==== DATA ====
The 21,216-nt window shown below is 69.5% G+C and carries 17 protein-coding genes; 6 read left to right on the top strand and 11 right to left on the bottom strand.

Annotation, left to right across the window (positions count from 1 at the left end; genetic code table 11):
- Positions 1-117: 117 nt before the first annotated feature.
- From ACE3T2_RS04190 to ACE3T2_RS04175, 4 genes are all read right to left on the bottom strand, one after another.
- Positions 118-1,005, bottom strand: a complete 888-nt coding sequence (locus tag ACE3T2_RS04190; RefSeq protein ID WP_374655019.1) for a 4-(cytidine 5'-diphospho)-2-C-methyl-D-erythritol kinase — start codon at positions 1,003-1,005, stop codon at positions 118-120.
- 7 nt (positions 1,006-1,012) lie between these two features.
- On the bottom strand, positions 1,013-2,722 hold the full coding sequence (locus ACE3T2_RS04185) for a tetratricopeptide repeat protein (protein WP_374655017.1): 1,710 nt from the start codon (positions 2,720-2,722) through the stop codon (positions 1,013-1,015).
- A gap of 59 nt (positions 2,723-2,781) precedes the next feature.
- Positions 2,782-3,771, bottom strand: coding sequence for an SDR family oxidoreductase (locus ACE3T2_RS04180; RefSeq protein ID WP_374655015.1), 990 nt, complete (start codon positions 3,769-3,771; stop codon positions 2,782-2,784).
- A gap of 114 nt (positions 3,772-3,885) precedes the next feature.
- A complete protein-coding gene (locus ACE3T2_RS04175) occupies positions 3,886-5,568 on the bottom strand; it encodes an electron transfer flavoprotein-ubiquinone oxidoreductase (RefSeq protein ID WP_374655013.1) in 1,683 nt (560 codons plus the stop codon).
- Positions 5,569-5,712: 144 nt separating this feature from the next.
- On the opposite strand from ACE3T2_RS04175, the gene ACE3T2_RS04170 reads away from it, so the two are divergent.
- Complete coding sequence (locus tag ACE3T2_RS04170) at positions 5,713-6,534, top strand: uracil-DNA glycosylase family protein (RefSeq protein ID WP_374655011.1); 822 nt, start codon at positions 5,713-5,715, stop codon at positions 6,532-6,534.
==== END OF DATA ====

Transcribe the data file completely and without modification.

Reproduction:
The 21,216-nt window shown below is 69.5% G+C and carries 17 protein-coding genes; 6 read left to right on the top strand and 11 right to left on the bottom strand.

Annotation, left to right across the window (positions count from 1 at the left end; genetic code table 11):
- Positions 1-117: 117 nt before the first annotated feature.
- From ACE3T2_RS04190 to ACE3T2_RS04175, 4 genes are all read right to left on the bottom strand, one after another.
- Positions 118-1,005, bottom strand: a complete 888-nt coding sequence (locus tag ACE3T2_RS04190; RefSeq protein ID WP_374655019.1) for a 4-(cytidine 5'-diphospho)-2-C-methyl-D-erythritol kinase — start codon at positions 1,003-1,005, stop codon at positions 118-120.
- 7 nt (positions 1,006-1,012) lie between these two features.
- On the bottom strand, positions 1,013-2,722 hold the full coding sequence (locus ACE3T2_RS04185) for a tetratricopeptide repeat protein (protein WP_374655017.1): 1,710 nt from the start codon (positions 2,720-2,722) through the stop codon (positions 1,013-1,015).
- A gap of 59 nt (positions 2,723-2,781) precedes the next feature.
- Positions 2,782-3,771, bottom strand: coding sequence for an SDR family oxidoreductase (locus ACE3T2_RS04180; RefSeq protein ID WP_374655015.1), 990 nt, complete (start codon positions 3,769-3,771; stop codon positions 2,782-2,784).
- A gap of 114 nt (positions 3,772-3,885) precedes the next feature.
- A complete protein-coding gene (locus ACE3T2_RS04175) occupies positions 3,886-5,568 on the bottom strand; it encodes an electron transfer flavoprotein-ubiquinone oxidoreductase (RefSeq protein ID WP_374655013.1) in 1,683 nt (560 codons plus the stop codon).
- Positions 5,569-5,712: 144 nt separating this feature from the next.
- On the opposite strand from ACE3T2_RS04175, the gene ACE3T2_RS04170 reads away from it, so the two are divergent.
- Complete coding sequence (locus tag ACE3T2_RS04170) at positions 5,713-6,534, top strand: uracil-DNA glycosylase family protein (RefSeq protein ID WP_374655011.1); 822 nt, start codon at positions 5,713-5,715, stop codon at positions 6,532-6,534.